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Here Is the Latest on Memphis Zoo’s Sassy Hippo!

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Back in the spring, ZooBorns was happy to announce the arrival of a Nile Hippopotamus at the Memphis Zoo. (“Memphis Zoo’s Beautiful Bundle of Joy Needs a Name”)

Mom, Binti, gave birth to the healthy 76-pound girl on March 23, and the sassy little Hippo soon became a Zoo favorite.

“This is one of our most significant births in a long, long time,” said Matt Thompson, Director of Animal Programs at the Memphis Zoo, after the calf’s debut. “It’s also incredibly special – as Binti and her baby are carrying on our legacy of Hippos in their brand new home, Zambezi River Hippo Camp.”

The new Hippo made her public debut April 8, and the Zoo immediately organized a naming contest for the new girl. After almost 23,000 votes were cast, the Zoo announced the winning name was “Winnie”.

2_Photo May 04  9 06 06 AM


4_20170503_172542Photo Credits: Memphis Zoo

This infant is the second for mother, Binti, and first for father, Uzazi. Nineteen-year-old Binti was born at the Denver Zoo. She arrived at Memphis in 2013 from Disney’s Animal Kingdom. Her name means “daughter,” or “young lady,” in Swahili. Uzazi, the 16-year-old father, arrived at the Memphis Zoo in 2016 in preparation for the opening of Zambezi River Hippo Camp. His name is derived from a Swahili word meaning “good parent.”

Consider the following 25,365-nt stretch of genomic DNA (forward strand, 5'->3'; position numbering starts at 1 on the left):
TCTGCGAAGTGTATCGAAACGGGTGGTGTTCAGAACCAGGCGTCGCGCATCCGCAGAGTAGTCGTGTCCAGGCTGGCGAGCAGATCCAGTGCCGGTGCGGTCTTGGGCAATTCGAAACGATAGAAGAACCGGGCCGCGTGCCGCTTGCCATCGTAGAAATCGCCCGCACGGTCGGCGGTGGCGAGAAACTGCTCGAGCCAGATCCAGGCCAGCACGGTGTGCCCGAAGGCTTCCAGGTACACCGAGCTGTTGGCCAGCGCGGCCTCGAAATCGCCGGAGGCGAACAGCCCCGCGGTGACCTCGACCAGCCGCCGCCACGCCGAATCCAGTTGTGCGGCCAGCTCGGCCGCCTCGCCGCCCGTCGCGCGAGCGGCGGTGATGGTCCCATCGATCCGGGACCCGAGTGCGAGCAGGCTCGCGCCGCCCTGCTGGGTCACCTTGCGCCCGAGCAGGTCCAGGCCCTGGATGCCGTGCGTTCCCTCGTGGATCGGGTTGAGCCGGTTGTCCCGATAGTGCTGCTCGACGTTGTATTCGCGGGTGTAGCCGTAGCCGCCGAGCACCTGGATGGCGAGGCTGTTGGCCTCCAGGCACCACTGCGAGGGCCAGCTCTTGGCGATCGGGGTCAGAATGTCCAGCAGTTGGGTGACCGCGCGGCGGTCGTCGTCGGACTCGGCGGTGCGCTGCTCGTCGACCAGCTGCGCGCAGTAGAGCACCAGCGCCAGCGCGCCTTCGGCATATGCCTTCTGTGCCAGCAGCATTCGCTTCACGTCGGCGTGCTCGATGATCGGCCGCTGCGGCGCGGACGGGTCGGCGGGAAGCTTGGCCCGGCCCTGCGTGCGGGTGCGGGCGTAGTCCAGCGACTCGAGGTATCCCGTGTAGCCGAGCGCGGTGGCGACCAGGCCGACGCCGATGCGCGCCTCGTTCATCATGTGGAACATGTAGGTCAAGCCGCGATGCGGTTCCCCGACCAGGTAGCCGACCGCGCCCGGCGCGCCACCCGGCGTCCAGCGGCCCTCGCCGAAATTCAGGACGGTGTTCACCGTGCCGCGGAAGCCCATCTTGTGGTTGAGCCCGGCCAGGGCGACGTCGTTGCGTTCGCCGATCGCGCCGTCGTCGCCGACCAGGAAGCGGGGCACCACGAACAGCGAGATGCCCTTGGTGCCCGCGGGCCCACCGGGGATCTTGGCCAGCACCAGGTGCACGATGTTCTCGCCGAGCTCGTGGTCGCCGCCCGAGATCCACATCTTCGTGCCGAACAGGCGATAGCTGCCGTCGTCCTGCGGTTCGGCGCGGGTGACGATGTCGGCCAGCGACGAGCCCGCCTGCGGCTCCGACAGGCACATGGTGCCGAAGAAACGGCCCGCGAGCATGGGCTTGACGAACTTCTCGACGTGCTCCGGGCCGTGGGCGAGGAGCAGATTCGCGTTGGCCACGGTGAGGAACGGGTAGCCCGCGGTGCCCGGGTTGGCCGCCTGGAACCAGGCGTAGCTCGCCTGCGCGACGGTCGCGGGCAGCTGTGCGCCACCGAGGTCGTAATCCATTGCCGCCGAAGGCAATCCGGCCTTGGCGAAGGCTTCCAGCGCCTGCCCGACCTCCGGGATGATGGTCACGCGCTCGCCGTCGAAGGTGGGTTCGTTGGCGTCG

Memphis Zoo plans to have little Winnie and her mom, Binti, on exhibit everyday. However, they will rotate on exhibit with the Zoo’s other two adult Hippos, Splish and Uzazi.

On the first Wednesday of every month, the Zoo provides video updates on Winnie. Check their website: or Facebook page for news on Winnie.

According to the latest update from the Zookeepers, Winnie now weighs 250 pounds. The healthy girl is still nursing but is also following her mom’s lead and sampling other foods: hay, fruit, and grains.

This is a significant birth for the Memphis Zoo, and for the greater Hippo population, as only about 79 Hippos are currently on exhibit throughout the United States, Canada and Mexico. The species is currently listed as “Vulnerable” on the International Union for Conservation of Nature (IUCN)’s Red List.

Sassy Winnie in the spring, soon after her public debut: